The space shuttle has a 60-foot (18 meter) long payload bay that is 15 feet (4.5 meters) wide. Orbiters can haul large payloads into orbit, making the shuttle the only spacecraft capable of launching massive segments of the International Space Station, which occupied the bulk of the shuttle fleet’s flight manifest for more than a decade.

NASA has launched 128 shuttle missions since the fleet’s debut by Columbia in April 1981. There have been two failures: The shuttle Challenger and seven astronauts were lost just after launch in January 1986 due to an O-ring seal leak in a solid rocket booster that led to an explosion. The shuttle Columbia broke apart during re-entry in February 2003 due wing heat shield damage. Seven astronauts were killed.

After each accident, NASA stood down from shuttle flights to make safety improvements.

NASA officials have said the new Ares I rocket, with its top-mounted capsule and launch abort system, will be orders of magnitude safer than the current shuttle design.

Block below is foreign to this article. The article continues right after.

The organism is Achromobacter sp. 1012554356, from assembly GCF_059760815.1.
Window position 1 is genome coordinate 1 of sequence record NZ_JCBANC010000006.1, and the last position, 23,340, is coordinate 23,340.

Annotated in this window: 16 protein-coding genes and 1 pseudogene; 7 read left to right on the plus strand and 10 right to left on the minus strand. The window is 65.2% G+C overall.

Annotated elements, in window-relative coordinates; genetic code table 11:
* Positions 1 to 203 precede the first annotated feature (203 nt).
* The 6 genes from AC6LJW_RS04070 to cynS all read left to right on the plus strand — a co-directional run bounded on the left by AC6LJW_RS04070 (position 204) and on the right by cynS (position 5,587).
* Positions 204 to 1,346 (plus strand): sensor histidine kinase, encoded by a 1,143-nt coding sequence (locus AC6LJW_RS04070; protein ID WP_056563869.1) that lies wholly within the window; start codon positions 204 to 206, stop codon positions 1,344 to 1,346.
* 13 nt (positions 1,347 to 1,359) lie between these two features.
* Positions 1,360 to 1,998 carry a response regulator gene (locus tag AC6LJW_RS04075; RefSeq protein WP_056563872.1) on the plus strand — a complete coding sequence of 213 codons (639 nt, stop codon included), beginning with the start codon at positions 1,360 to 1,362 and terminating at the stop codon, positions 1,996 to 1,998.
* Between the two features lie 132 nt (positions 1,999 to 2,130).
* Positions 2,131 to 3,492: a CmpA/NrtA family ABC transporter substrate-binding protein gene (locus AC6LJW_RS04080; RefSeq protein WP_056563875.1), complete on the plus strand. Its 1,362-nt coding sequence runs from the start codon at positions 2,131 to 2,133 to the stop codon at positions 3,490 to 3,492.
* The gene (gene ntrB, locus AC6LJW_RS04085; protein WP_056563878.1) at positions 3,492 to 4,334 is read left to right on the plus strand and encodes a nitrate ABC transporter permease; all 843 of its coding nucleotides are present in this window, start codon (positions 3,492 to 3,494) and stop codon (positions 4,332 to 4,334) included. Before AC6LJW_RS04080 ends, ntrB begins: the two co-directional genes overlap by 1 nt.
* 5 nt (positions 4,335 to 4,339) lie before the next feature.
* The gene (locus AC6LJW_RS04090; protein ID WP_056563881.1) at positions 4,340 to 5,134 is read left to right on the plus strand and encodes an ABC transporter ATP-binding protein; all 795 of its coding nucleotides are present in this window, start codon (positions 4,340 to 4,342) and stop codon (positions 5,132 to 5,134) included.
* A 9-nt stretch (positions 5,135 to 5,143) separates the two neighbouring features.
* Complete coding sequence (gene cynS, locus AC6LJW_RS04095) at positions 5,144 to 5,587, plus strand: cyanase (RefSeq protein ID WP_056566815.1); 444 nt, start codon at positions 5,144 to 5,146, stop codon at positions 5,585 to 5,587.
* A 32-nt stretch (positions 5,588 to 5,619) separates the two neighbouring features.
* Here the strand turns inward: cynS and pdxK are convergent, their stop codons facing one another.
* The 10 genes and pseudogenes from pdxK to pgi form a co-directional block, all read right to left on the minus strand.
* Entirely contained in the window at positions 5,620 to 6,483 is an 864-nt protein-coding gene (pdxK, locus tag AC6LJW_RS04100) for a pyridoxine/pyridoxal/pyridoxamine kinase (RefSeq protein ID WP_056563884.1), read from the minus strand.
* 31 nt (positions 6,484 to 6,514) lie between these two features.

In addition to Tuesday’s Ares I-X launch test, launch abort system tests are scheduled to begin in 2010, NASA officials have said. Staff Writer Clara Moskowitz contributed to this report. will provide full coverage of NASA's Ares I-X test flight with Moskowitz in Cape Canaveral, Fla., and Managing Editor Tariq Malik in New York. Click here for full mission coverage.

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Tariq Malik

Tariq is the Editor-in-Chief of and joined the team in 2001, first as an intern and staff writer, and later as an editor. He covers human spaceflight, exploration and space science, as well as skywatching and entertainment. He became's Managing Editor in 2009 and Editor-in-Chief in 2019. Before joining, Tariq was a staff reporter for The Los Angeles Times covering education and city beats in La Habra, Fullerton and Huntington Beach. In October 2022, Tariq received the Harry Kolcum Award for excellence in space reporting from the National Space Club Florida Committee. He is also an Eagle Scout (yes, he has the Space Exploration merit badge) and went to Space Camp four times as a kid and a fifth time as an adult. He has journalism degrees from the University of Southern California and New York University. You can find Tariq at and as the co-host to the This Week In Space podcast with space historian Rod Pyle on the TWiT network. To see his latest project, you can follow Tariq on Twitter @tariqjmalik.